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Title: Developing and evaluating peer tutoring programme (Maths PALS) for trainee teachers of SEN pupils in Saudi Arabia
Author: Alhasan, Naeema Abdulrahman
ISNI:       0000 0004 7653 5642
Awarding Body: University of Exeter
Current Institution: University of Exeter
Date of Award: 2018
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Peer tutoring has become well-established in higher education and, with growing interest in peer learning, has started to gain popularity at school level with evident success in a range of settings and subject areas. Specific implementations such as PALS have become commercial successes based on offering attainment gains and social outcomes while reducing teacher workload. However, the impact on children with special educational needs is variable and there remains a lack of consensus on how PALS can affect performance for such students. Similarly, while there are some studies in the Middle East, the supporting literature for peer-tutoring and PALS is highly Western-centric and relies on adoption of constructivist principles in the wider classroom. Such values are uncommon in the Middle East, with the dominance of traditional values presenting a significant barrier to pedagogical innovation in Saudi Arabia. This study is therefore a timely exploration of how peer-tutoring can integrate with a group’s existing traditional pedagogical beliefs, engaging them in more active learning. The study used a mixed methods design to look at three main aspects of the PALS provision: the effectiveness of teacher training as preparation for leading peer tutoring, how fully was the Maths PALS programme implemented, and the impact on students with special educational needs in terms of a range of mathematics attainment and social outcomes. A 3-month intervention model is used to generate comparisons between an intervention and control pupils, helping to locate this study in the context of other quantitative research from Western countries. This is supported by qualitative data looking at the experiences of staff and students to better understand the specific experience of trying such a novel approach in a Saudi Arabian context. It is argued that attainment progress was satisfactory when considered alongside the substantial social progress, suggesting that peer tutoring has the potential to be a long-term learning strategy and, perhaps more importantly, can open the door to Saudi Arabia developing more purposeful and collaborative learning environments. The age grouping common in Saudi Arabia, spanning a much greater age range than is common in other countries, also offers insight into what makes cross-age peer tutoring effective and suggests that measuring progress in such situations requires more advanced statistical techniques. It is also shown that trainee teachers can be efficiently trained in using PALS and highly rate its impact, indicating that teacher training could be a valuable launchpad for pedagogical innovation in Saudi Arabia.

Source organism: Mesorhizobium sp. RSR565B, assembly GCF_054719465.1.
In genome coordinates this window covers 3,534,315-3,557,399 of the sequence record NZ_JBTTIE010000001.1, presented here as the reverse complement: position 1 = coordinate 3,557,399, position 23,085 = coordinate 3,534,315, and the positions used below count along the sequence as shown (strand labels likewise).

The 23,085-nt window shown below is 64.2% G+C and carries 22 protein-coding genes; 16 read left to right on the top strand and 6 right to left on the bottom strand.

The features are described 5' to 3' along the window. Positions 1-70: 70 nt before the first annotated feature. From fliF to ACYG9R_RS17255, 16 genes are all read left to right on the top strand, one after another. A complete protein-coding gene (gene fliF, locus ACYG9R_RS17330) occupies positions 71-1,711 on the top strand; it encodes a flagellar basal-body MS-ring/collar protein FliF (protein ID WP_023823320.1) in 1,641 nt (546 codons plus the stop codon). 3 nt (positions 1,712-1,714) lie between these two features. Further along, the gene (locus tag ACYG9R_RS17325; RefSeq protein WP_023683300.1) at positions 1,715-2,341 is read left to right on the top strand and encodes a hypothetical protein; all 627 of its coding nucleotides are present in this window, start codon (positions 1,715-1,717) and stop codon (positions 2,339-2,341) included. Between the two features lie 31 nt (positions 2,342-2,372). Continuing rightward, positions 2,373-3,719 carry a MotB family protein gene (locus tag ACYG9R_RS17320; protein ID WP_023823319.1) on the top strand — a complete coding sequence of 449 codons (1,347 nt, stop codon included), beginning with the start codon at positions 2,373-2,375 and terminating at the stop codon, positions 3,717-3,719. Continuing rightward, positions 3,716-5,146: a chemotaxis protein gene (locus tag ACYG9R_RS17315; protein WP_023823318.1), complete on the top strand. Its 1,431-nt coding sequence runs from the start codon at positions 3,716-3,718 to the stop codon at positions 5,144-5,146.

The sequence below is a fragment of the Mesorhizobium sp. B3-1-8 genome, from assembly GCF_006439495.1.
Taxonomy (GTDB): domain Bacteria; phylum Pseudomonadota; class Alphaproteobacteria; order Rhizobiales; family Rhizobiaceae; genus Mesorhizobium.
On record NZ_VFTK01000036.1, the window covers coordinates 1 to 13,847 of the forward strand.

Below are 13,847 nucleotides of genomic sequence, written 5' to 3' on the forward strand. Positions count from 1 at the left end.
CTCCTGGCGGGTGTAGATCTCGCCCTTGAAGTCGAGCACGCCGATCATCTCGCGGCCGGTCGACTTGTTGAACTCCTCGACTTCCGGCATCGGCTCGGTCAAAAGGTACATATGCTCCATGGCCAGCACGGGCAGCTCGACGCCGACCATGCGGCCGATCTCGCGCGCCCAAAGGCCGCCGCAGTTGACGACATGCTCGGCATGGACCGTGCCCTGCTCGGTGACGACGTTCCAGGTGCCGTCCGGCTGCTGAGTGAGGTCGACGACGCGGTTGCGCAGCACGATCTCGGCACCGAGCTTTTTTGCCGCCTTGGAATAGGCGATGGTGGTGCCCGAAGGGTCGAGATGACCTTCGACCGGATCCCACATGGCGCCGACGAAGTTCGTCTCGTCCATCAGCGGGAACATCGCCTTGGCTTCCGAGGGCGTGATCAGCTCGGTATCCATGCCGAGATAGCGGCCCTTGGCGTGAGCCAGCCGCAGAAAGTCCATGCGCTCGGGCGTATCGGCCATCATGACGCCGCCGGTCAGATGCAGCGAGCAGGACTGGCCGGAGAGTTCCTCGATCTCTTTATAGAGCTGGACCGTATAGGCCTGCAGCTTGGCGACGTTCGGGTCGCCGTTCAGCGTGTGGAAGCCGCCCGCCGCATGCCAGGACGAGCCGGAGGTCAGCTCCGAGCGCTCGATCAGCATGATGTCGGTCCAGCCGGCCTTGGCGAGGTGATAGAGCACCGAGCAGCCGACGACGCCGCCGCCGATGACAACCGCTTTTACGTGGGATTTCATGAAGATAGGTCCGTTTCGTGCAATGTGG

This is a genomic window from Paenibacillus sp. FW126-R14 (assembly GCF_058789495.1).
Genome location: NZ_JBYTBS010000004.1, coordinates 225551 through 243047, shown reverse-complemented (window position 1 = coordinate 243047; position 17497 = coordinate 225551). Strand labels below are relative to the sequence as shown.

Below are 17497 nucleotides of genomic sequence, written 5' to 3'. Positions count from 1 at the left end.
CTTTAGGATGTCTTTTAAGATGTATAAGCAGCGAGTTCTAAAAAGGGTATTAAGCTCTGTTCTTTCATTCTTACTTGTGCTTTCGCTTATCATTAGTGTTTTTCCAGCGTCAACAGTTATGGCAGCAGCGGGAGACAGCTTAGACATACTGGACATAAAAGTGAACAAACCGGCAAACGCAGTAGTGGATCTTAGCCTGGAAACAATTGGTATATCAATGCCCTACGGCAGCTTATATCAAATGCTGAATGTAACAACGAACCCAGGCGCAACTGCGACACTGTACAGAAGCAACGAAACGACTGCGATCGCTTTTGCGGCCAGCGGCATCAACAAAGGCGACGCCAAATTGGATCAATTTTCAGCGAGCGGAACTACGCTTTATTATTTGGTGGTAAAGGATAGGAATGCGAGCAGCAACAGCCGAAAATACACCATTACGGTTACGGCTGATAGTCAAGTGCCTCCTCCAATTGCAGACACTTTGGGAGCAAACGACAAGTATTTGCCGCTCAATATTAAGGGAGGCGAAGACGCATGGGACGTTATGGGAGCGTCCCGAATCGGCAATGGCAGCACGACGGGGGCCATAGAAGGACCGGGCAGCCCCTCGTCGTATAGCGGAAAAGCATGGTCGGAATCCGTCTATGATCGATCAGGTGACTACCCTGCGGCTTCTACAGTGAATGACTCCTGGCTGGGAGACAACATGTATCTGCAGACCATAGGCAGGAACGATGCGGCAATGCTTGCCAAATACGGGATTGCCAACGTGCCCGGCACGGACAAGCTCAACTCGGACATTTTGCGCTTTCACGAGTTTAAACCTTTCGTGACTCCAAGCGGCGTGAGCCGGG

Supervisor: Norwich, Brahm ; Larkin, Shirley Sponsor: Not available
Qualification Name: Thesis (Ph.D.) Qualification Level: Doctoral
EThOS ID:  DOI: Not available
Keywords: Cooperative learning ; Peer assisted learning strategies ; Peer tutoring ; Peer facilitators ; Peer learning ; Peer mentoring ; Peer-assisted learning ; Paired pupils ; Paired students ; Peer assessment